Everyone would love to find the perfect stock. But will you ever really find a stock that gives you everything you could possibly want?
One thing's for sure: If you don't look, you'll never find truly great investments. So let's first take a look at what you'd want to see from a perfect stock, and then decide if Pitney Bowes
The quest for perfection
When you're looking for great stocks, you have to do your due diligence. It's not enough to rely on a single measure, because a stock that looks great based on one factor may turn out to be horrible in other ways. The best stocks, however, excel in many different areas, which all come together to make up a very attractive picture.
Some of the most basic yet important things to look for in a stock are:
- Growth. Expanding businesses show healthy revenue growth. While past growth is no guarantee that revenue will keep rising, it's certainly a better sign than a stagnant top line.
- Margins. Higher sales don't mean anything if a company can't turn them into profits. Strong margins ensure a company is able to turn revenue into profit.
- Balance sheet. Debt-laden companies have banks and bondholders competing with shareholders for management's attention. Companies with strong balance sheets don't have to worry about the distraction of debt.
- Money-making opportunities. Companies need to be able to turn their resources into profitable business opportunities. Return on equity helps measure how well a company is finding those opportunities.
- Valuation. You can't afford to pay too much for even the best companies. Earnings multiples are simple, but using normalized figures gives you a sense of how valuation fits into a longer-term context.
- Dividends. Investors are demanding tangible proof of profits, and there's nothing more tangible than getting a check every three months. Companies with solid dividends and strong commitments to increasing payouts treat shareholders well.
With those factors in mind, let's take a closer look at Pitney Bowes.
What We Want to See
Pass or Fail?
|Growth||5-Year Annual Revenue Growth > 15%||0.5%||fail|
|1-Year Revenue Growth > 12%||(3.9%)||fail|
|Margins||Gross Margin > 35%||50.9%||pass|
|Net Margin > 15%||6%||fail|
|Balance Sheet||Debt to Equity < 50%||NM||fail|
|Current Ratio > 1.3||1.17||fail|
|Opportunities||Return on Equity > 15%||NM||fail|
|Valuation||Normalized P/E < 20||11.07||pass|
|Dividends||Current Yield > 2%||6.1%||pass|
|5-Year Dividend Growth > 10%||3.3%||fail|
|Total Score||3 out of 10|
Source: Capital IQ, a division of Standard and Poor's. NM = not meaningful; Pitney Bowes had negative or negligible shareholder equity during the periods in question. Total score = number of passes.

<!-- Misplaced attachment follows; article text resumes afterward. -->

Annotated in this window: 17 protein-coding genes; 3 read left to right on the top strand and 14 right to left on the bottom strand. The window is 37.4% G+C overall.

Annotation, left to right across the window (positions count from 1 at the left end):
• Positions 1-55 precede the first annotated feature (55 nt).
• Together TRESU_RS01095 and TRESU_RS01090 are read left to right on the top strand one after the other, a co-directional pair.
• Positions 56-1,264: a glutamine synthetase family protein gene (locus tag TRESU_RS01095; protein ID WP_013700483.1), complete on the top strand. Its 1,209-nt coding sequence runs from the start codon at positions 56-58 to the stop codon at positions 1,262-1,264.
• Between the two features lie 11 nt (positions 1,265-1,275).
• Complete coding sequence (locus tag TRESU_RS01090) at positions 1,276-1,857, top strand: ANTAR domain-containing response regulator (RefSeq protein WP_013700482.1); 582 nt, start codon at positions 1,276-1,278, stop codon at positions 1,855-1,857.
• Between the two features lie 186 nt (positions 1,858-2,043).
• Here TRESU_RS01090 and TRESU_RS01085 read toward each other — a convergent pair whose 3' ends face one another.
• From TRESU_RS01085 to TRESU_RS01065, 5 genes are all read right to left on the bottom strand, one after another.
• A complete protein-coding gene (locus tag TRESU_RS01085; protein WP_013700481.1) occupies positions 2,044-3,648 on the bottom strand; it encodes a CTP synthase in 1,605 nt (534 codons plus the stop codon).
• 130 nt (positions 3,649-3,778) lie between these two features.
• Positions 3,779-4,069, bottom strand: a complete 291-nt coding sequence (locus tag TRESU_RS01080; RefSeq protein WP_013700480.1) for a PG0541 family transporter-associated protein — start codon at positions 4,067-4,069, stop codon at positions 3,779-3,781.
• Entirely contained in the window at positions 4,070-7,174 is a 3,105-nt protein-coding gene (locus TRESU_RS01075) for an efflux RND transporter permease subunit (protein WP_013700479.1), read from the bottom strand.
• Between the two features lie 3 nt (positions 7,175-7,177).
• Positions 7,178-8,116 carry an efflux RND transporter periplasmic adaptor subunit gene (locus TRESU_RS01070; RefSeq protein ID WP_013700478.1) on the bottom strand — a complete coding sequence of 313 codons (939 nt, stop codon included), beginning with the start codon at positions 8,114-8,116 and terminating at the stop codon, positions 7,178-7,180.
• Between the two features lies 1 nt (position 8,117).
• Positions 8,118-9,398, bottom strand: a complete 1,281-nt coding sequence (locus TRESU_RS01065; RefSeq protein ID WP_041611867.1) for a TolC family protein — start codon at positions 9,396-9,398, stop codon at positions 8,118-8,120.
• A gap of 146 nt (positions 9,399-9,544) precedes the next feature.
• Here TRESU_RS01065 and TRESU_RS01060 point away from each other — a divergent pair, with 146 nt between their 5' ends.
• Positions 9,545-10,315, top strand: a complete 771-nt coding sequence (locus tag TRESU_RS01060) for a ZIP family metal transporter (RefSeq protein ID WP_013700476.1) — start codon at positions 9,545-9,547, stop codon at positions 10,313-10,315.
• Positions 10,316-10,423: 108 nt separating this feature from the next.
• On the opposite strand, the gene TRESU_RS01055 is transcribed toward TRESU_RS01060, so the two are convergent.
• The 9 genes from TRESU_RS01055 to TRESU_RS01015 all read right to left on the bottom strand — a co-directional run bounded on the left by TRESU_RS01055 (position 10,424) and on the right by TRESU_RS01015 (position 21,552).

Pitney Bowes can only muster a score of 3. But with its core business in a declining area, that shouldn't come as a major surprise to investors.
Pitney Bowes is best known as the leader of equipment to help businesses manage their mailing needs. From its postage meters to scales and shipping equipment, Pitney Bowes once dominated office mailrooms with its cost-saving devices. That dominance has led the company to a place on the coveted Dividend Aristocrats list, as shareholders have enjoyed rising dividends for 28 consecutive years.
But just as buggy-whip makers suffered from the rise of the automobile, Pitney Bowes has had to reinvent itself as companies move away from snail mail toward electronic solutions. Online competitor Stamps.com
Yet Pitney Bowes hasn't given up. As the U.S. Postal Service has fallen from its position of strength, Pitney Bowes has made deals with FedEx
For now, Pitney Bowes has the signs of a long-lived company falling into obscurity. Its dividend strength has earned it loyalty from shareholders, but if the company can't change with the times, its stock won't get you close to perfect anytime soon.
No stock is a sure thing, but some stocks are a lot closer to perfect than others. By looking for the perfect stock, you'll go a long way toward improving your investing prowess and learning how to separate out the best investments from the rest.
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Fool contributor Dan Caplinger doesn't own shares of the companies mentioned in this article. FedEx is a Motley Fool Stock Advisor choice. United Parcel Service is a Motley Fool Income Investor pick. The Fool owns shares of FedEx and United Parcel Service. We Fools may not all hold the same opinions, but we all believe that considering a diverse range of insights makes us better investors. The Fool has a disclosure policy.